Convergence Tasks for Therapists

The Z axis

As therapists, we recognize the importance of mid-line crossing to help with primitive reflexes.  Reaching lateral outside of the base of support challenges balance and posture.

But to exercise convergence, the therapist must turn their favorite activity into the “Z-axis”. This axis is the near-far axis, (referred to as the Z-axis in vision) and challenges the convergence and accommodation system.  Many of our favorite activities can be modified just by turning them, to help strengthen the near vision system.

Simple convergence strengthening activities

Clothespins are a great therapy tool, strengthening pinch for writing and other tasks. Having a child reach a distance to retrieve the clothespin then hanging the clothespin on a near string can help with convergence and divergence. The proprioceptive input of the hand hanging the clothespin on the string will cue the eyes to converge to a point.

The swing adds vestibular and proprioception to the convergence and divergence in this video.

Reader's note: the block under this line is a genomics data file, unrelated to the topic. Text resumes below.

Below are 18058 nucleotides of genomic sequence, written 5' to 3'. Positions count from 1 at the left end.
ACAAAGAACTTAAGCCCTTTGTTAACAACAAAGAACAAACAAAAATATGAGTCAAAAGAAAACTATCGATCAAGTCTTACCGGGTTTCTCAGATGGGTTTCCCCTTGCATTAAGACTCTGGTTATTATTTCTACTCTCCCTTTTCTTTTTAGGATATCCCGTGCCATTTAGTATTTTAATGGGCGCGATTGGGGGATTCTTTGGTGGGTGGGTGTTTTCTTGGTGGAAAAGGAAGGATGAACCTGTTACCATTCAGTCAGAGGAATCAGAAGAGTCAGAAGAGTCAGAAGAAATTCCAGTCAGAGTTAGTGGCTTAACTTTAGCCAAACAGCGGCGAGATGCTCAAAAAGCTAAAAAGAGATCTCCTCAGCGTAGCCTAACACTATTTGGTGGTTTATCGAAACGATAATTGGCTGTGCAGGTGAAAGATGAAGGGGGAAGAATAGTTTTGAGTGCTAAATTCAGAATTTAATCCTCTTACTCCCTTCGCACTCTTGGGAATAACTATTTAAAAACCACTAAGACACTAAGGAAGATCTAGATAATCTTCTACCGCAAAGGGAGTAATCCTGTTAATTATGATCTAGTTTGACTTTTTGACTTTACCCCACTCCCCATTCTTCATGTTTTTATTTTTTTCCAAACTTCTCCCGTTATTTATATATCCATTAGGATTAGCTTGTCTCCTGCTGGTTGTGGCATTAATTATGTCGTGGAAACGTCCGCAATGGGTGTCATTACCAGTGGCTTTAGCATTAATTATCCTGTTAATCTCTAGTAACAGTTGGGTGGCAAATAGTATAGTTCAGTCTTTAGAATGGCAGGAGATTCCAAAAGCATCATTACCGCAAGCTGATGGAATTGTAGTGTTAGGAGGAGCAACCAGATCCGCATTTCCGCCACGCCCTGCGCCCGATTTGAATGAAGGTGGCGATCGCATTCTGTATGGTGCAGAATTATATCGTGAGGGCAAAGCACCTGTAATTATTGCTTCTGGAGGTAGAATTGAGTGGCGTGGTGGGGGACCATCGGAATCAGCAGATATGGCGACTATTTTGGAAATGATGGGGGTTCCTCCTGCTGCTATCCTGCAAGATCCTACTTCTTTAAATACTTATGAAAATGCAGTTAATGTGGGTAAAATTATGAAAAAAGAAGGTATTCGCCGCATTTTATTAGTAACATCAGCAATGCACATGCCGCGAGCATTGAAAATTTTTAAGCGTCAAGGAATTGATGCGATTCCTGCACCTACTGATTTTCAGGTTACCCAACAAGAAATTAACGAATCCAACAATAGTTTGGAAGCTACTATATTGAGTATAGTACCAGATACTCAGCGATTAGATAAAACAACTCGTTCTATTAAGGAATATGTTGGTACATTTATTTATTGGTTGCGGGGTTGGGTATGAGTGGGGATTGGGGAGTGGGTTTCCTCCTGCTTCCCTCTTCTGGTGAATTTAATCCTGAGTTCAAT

In my clinic, I also use a cup with a straw that patients then put toothpicks in. This task can be graded by moving the cup closer to the child’s face.  This is task also made more difficult by not allowing the kiddo to touch the straw, removing the proprioceptive input,  forcing the eyes to guide the hand more accurately.

Amazing creative therapists

Cheerios on a Straw

In the task, the patient puts cheerios on a small coffee stirrer. The hand working at the end of the straw does a great job cueing the eyes to converge. Just make sure the straw stays in at mid-line.

Ball in a Tube

In this task, a 4 ft florescent bulb protector ($4 at Home Depot) is cut in half with a ping pong ball put inside. I then placed stickers on top of the tube. The patient has to align the ping pong ball under the sticker. In standing? Even better. Balancing on a balance board? Even better!!!

As a bonus, the scrap end of the tube becomes a great “lightsaber” for popping bubbles to work on tracking and eye-hand coordination.

The Brock String

The classic brock string is another easy to make activity that can fit in a pocket.  

Want to learn more?

The Pediatric Ocular Motor Toolkit contains more information on how you can assess treat ocular motor problems